With skin cancer on the rise, it's important to be sun-safe and to be aware of the risks of too much sun exposure. If you're a little unsure about what UV rays are and when the best and worst times are to be out in the sun, read on to find out more.

What is UV?

Ultraviolet (UV) radiation is a type of energy produced by the sun and some artificial sources. The sun’s UV is responsible for at least 95% of skin cancers in Australia; it can also cause sunburn, premature ageing and eye damage. UV radiation cannot be felt and isn't visible to the eye, so you won't notice any skin damage until it has already been done. Australia and New Zealand have some of the highest levels of UV in the world, due to the fact they are close to the equator and closer to the sun in summer than the northern hemisphere.

The UV Index and understanding it

According to SunSmart, The World Health Organization's Global Solar UV Index measures UV levels on a scale from 0 (Low) to 11+ (Extreme). Sun protection is recommended when UV levels are 3 (Moderate) or higher. The UV level is affected by a number of factors including the time of day, time of year, cloud cover, altitude, location, and surrounding surfaces. UV is typically the highest during the middle of the day between 10 am and 2 pm.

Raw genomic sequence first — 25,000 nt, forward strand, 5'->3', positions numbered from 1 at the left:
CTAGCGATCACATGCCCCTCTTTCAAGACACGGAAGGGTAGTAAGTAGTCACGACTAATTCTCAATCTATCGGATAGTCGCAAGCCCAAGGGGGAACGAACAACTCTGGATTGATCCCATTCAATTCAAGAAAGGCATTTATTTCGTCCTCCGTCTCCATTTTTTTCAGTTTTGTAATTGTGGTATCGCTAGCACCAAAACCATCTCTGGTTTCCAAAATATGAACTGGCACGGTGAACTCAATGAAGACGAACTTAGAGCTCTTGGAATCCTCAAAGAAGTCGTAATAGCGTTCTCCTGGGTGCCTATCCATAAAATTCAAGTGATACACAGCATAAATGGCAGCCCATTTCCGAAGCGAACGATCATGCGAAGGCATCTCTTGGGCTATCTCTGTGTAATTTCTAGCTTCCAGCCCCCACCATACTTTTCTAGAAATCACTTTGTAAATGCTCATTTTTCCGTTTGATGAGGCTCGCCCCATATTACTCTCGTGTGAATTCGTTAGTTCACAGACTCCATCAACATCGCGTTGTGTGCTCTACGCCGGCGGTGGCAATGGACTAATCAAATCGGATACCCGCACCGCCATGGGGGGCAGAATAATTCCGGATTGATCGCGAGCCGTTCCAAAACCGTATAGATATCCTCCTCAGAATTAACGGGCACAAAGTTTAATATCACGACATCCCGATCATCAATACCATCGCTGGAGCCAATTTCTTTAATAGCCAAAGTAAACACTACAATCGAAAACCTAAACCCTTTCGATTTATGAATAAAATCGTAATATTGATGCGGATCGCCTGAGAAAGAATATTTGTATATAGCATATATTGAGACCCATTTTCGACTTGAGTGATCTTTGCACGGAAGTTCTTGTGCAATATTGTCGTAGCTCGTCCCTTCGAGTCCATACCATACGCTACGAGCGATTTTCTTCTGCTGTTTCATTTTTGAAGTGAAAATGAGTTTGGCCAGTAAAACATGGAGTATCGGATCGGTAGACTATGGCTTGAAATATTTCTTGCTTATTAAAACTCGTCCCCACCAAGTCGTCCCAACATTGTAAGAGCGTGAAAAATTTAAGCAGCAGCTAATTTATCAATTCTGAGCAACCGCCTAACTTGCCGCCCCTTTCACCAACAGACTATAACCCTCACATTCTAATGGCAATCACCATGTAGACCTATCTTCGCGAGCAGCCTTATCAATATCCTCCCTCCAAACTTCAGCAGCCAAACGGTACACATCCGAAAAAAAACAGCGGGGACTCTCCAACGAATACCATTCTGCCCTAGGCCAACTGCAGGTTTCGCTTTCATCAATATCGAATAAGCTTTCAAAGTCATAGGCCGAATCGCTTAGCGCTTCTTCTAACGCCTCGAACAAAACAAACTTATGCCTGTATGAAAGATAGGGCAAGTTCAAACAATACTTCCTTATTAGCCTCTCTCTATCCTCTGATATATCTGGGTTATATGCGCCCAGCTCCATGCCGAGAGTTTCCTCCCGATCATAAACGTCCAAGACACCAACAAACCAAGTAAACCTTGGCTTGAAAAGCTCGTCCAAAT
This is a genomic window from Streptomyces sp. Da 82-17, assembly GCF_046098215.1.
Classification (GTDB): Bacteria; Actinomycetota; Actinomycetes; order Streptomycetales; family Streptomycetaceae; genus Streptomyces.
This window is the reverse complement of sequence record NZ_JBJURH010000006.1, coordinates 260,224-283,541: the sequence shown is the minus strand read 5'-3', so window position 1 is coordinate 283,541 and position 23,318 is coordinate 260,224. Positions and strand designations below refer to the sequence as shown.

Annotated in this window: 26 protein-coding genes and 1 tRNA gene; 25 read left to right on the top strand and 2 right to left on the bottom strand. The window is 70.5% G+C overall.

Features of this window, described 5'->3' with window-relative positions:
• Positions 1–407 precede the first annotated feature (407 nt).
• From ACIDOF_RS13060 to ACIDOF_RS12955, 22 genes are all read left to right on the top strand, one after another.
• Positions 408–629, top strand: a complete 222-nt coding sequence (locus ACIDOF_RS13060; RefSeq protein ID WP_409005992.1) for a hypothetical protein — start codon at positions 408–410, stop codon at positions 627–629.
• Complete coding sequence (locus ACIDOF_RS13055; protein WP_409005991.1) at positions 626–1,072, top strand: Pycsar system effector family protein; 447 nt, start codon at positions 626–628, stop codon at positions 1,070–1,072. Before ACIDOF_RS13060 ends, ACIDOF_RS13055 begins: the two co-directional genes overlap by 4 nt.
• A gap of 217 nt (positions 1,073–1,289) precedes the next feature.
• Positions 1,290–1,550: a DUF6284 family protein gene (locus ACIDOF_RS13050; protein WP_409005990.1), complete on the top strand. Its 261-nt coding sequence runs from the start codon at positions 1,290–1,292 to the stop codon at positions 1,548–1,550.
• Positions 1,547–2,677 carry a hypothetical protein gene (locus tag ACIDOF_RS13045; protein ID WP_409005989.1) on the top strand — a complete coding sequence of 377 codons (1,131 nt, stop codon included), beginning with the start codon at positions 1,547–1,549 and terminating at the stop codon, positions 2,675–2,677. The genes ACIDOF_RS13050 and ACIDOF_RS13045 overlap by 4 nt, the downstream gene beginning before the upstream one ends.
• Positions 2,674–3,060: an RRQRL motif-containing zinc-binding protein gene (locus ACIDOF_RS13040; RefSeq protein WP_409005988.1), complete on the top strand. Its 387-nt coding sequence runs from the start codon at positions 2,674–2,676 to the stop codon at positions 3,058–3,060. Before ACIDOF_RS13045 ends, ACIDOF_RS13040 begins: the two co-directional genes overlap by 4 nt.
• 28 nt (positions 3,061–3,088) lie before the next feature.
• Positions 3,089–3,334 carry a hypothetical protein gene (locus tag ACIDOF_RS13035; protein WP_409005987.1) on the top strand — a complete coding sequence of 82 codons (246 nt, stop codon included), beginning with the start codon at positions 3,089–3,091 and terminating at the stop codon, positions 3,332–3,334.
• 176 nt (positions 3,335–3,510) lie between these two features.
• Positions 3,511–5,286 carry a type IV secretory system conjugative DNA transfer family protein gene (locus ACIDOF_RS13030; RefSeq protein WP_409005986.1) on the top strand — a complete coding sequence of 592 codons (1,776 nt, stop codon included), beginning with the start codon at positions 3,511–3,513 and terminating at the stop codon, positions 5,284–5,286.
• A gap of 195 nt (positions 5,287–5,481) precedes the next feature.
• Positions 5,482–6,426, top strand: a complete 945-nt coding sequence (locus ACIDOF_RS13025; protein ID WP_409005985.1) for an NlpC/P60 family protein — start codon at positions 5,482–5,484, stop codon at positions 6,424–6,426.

Make sure you're keeping yourself safe:

  • Wear sunglasses to protect your eyes and long-sleeved clothing to protect your skin

  • Wear sunscreen and don't forget to reapply every two hours

  • Try and find suitable shade to stay under if you're out in the sun or at the beach, whether that's under an umbrella, tree, or another form of shelter.

  • Avoid going out into the sun when the UV rays are the strongest, and if you have to go out make sure you have proper sun protection.

  • Regularly check your skin for any changes and don't wait to check with your doctor if you have any concerns.

You can find out the particular sun protection times in your area on the following sites:

If you have any questions or need extra support, we're here to help you anytime in any language. Simply start a chat with us via the home screen of the Sonder app.

Information sourced from: Cancer Council and SunSmart.

Image credit: Andrey Grinkevich on Unsplash

All content is created and published for informational purposes only. It is not intended to be a substitute for professional advice. Always seek the guidance of a qualified health professional.

Did this answer your question?